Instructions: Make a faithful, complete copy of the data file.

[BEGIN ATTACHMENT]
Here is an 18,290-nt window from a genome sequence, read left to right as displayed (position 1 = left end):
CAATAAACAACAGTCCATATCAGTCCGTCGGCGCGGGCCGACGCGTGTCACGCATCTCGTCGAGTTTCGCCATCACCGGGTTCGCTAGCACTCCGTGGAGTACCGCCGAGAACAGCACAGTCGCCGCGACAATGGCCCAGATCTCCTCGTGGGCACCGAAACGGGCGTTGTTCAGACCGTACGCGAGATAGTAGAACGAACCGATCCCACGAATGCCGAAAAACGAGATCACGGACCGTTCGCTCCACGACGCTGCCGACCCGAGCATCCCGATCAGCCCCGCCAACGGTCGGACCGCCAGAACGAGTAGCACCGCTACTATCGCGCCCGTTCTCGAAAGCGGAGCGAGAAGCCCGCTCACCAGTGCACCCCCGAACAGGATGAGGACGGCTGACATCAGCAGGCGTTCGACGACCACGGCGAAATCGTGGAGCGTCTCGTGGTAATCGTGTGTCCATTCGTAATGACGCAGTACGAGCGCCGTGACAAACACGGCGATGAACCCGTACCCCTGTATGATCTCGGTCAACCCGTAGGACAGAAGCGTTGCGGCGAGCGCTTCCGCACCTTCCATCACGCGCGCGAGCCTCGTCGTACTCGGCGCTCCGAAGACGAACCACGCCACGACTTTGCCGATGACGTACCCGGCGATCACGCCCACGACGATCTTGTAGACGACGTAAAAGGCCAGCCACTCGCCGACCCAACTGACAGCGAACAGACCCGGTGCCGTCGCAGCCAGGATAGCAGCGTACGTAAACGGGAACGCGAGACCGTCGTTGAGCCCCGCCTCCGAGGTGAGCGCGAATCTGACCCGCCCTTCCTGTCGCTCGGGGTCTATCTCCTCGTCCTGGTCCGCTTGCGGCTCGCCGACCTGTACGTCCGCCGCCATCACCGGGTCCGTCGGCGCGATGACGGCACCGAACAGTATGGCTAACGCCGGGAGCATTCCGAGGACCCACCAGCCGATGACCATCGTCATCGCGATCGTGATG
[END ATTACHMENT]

Here is an 18,290-nt window from a genome sequence, read left to right as displayed (position 1 = left end):
CAATAAACAACAGTCCATATCAGTCCGTCGGCGCGGGCCGACGCGTGTCACGCATCTCGTCGAGTTTCGCCATCACCGGGTTCGCTAGCACTCCGTGGAGTACCGCCGAGAACAGCACAGTCGCCGCGACAATGGCCCAGATCTCCTCGTGGGCACCGAAACGGGCGTTGTTCAGACCGTACGCGAGATAGTAGAACGAACCGATCCCACGAATGCCGAAAAACGAGATCACGGACCGTTCGCTCCACGACGCTGCCGACCCGAGCATCCCGATCAGCCCCGCCAACGGTCGGACCGCCAGAACGAGTAGCACCGCTACTATCGCGCCCGTTCTCGAAAGCGGAGCGAGAAGCCCGCTCACCAGTGCACCCCCGAACAGGATGAGGACGGCTGACATCAGCAGGCGTTCGACGACCACGGCGAAATCGTGGAGCGTCTCGTGGTAATCGTGTGTCCATTCGTAATGACGCAGTACGAGCGCCGTGACAAACACGGCGATGAACCCGTACCCCTGTATGATCTCGGTCAACCCGTAGGACAGAAGCGTTGCGGCGAGCGCTTCCGCACCTTCCATCACGCGCGCGAGCCTCGTCGTACTCGGCGCTCCGAAGACGAACCACGCCACGACTTTGCCGATGACGTACCCGGCGATCACGCCCACGACGATCTTGTAGACGACGTAAAAGGCCAGCCACTCGCCGACCCAACTGACAGCGAACAGACCCGGTGCCGTCGCAGCCAGGATAGCAGCGTACGTAAACGGGAACGCGAGACCGTCGTTGAGCCCCGCCTCCGAGGTGAGCGCGAATCTGACCCGCCCTTCCTGTCGCTCGGGGTCTATCTCCTCGTCCTGGTCCGCTTGCGGCTCGCCGACCTGTACGTCCGCCGCCATCACCGGGTCCGTCGGCGCGATGACGGCACCGAACAGTATGGCTAACGCCGGGAGCATTCCGAGGACCCACCAGCCGATGACCATCGTCATCGCGATCGTGATG